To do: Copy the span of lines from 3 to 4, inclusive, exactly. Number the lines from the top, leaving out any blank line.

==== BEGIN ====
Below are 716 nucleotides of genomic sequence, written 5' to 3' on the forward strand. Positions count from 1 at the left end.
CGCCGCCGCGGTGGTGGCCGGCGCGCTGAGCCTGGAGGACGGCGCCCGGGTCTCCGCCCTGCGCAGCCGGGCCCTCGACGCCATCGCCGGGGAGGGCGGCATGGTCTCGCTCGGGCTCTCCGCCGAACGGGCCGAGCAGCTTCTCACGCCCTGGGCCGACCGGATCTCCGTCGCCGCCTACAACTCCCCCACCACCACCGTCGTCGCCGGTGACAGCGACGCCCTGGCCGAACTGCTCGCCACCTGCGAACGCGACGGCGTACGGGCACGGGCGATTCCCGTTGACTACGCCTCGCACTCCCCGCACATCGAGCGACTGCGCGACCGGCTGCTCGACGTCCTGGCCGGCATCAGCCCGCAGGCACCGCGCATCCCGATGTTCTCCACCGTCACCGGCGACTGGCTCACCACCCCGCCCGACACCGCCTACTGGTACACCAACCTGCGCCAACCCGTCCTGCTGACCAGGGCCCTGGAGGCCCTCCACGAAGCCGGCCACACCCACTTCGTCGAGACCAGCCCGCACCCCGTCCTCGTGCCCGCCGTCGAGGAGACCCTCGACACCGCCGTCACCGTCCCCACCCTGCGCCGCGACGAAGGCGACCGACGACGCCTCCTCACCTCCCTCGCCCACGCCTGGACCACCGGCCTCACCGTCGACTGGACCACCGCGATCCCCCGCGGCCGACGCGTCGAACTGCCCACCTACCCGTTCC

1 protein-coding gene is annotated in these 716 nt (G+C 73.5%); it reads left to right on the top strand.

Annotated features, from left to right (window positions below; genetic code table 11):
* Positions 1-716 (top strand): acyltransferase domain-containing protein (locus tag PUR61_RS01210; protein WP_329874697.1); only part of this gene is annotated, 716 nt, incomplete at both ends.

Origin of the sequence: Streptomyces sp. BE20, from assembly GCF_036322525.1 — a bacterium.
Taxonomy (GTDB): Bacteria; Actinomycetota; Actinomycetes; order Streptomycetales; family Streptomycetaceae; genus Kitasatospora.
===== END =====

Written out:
1 protein-coding gene is annotated in these 716 nt (G+C 73.5%); it reads left to right on the top strand.

Annotated features, from left to right (window positions below; genetic code table 11):